Imagery of September 11 is a particular kind of atrocity exhibition. The live unfolding of 3,000 deaths represented a new level of televised horror. And at the core of September 11 is an architectural event like none other. The images of that day, its aftermath, and the site's rebuilding keep the process of tragedy, remembrance, and healing in our minds, all with buildings as some of the main protagonists.
"Concrete Abstract" is a series of composite photographs by Israeli photographer Shai Kremer. He overlays multiple photographs that he took of the Ground Zero site from 2011-2013. Each final work contains pieces of hundreds of images. The results are Lebbeus Woods-like explosions that are simultaneously abstract and representative.
The collages contain fragments of construction and destruction, each with its own unique composition. Some reference the story of the site, others the physical aspects. "I believe strongly in the fact that beauty is a powerful conveyor of difficult ideas," Kremer said. His process is similar to a painter, with layering of parts using composition, colors, axes of symmetries, and asymmetries that carry significance and come from different times.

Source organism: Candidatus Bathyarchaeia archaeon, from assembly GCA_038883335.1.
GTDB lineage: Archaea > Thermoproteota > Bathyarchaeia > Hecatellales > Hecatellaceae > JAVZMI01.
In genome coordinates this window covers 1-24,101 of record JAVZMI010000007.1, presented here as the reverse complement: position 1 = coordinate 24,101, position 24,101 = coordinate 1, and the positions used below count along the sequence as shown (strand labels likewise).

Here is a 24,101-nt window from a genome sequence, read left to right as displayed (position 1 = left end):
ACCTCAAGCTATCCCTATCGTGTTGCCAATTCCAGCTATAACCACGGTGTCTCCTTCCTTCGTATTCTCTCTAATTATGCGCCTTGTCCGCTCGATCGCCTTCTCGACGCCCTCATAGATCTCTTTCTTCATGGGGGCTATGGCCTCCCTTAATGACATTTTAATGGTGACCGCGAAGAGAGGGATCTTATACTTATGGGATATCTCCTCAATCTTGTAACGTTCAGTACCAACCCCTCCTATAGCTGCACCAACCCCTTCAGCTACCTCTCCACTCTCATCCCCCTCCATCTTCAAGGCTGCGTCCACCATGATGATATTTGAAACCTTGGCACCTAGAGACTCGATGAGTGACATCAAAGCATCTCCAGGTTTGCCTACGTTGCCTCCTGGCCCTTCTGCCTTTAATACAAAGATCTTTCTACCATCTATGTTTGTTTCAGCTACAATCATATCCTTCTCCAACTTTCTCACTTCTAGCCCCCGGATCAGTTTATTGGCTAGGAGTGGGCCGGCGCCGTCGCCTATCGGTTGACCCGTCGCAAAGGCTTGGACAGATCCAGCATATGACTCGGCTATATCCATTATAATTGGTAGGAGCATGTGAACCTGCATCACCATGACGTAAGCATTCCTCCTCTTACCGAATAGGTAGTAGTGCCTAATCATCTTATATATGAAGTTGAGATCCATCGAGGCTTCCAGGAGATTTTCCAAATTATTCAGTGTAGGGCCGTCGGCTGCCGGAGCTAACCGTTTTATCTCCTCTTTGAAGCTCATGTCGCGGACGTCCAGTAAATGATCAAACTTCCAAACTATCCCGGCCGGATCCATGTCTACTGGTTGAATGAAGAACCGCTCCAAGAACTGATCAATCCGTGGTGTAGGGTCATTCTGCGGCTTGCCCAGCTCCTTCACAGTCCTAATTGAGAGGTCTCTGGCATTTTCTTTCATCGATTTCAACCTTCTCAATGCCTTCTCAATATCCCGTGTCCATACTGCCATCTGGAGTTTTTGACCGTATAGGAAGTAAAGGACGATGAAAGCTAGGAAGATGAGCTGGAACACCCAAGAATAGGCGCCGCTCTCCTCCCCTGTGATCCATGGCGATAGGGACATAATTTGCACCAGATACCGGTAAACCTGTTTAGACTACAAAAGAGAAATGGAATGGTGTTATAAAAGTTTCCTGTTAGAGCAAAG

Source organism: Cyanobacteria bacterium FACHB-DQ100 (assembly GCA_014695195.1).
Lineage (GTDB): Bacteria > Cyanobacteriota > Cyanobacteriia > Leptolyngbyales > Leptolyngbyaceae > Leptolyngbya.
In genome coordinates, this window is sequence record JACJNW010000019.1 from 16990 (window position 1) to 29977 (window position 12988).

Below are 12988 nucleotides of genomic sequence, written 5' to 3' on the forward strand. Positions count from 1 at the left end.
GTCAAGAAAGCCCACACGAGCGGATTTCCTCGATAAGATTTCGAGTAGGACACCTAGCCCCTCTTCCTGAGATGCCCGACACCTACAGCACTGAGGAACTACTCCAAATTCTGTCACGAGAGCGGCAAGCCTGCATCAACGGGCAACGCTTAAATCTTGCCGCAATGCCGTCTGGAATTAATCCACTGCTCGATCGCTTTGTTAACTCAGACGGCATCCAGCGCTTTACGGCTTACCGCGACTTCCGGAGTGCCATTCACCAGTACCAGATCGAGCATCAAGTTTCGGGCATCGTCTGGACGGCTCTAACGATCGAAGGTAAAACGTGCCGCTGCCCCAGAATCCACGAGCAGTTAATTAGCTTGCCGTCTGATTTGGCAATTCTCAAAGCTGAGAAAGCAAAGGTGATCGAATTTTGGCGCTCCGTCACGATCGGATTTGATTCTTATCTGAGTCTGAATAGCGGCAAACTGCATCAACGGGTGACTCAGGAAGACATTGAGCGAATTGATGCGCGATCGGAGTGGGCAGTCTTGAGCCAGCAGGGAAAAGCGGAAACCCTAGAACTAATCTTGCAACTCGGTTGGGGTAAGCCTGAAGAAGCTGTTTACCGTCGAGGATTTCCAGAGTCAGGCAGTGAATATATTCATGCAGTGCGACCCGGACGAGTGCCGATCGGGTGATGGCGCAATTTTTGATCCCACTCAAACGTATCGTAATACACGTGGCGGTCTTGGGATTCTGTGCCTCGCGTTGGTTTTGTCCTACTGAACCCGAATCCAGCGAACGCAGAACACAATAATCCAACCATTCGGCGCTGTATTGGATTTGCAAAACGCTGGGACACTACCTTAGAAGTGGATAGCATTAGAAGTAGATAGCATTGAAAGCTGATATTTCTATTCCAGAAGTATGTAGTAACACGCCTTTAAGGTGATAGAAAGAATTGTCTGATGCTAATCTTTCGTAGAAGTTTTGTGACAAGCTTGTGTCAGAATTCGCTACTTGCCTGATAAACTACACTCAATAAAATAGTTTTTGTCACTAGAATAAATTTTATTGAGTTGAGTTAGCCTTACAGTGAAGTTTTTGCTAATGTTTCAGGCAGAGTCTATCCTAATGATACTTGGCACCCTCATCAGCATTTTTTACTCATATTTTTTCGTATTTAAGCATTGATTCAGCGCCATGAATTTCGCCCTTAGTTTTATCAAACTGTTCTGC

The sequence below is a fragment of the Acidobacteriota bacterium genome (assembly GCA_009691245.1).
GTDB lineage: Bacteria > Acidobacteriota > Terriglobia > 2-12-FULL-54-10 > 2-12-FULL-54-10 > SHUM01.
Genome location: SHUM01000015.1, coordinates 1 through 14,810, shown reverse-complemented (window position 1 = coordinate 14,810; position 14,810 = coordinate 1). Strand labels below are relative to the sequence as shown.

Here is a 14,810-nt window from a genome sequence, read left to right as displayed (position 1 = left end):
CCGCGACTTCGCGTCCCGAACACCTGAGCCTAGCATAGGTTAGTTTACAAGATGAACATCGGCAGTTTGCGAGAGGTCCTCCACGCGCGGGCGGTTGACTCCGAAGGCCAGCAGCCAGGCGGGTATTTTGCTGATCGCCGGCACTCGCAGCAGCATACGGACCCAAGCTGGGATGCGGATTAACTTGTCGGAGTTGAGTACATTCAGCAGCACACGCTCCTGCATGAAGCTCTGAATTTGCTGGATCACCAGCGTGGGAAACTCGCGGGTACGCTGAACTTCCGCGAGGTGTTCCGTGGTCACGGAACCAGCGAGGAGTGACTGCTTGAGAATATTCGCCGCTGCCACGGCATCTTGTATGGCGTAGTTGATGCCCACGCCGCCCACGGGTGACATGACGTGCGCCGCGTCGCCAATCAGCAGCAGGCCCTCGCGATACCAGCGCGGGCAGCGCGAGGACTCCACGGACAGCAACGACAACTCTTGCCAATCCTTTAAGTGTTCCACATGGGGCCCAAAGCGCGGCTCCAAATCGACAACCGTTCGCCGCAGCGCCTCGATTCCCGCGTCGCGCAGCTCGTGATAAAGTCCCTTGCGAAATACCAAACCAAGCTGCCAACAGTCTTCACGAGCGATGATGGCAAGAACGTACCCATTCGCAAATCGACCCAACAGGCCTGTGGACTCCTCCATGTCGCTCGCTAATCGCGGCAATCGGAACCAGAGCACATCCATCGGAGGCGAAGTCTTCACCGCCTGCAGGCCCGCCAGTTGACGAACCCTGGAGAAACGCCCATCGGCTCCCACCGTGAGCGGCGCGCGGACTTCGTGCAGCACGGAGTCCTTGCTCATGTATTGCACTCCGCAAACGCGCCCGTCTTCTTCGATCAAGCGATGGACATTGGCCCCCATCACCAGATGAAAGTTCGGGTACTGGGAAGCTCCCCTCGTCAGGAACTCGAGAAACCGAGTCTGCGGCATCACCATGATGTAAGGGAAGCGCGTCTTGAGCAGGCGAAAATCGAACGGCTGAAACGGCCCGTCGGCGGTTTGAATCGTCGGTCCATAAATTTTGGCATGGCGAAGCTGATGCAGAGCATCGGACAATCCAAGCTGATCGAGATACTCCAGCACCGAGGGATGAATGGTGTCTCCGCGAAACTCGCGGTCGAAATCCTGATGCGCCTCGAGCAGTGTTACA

"I moved to New York right after the 9/11 events," he said. "Coming from a country used to dealing with terrorist attacks, I was interested in seeing how New York reacted." He sites Piranesi as one of his biggest influences.
Images from the series will be on display at Julie Saul Gallery through October 25, as well as at the Museum of the City of New York, the Brooklyn Academy of Music and The Bronx Museum of the Arts.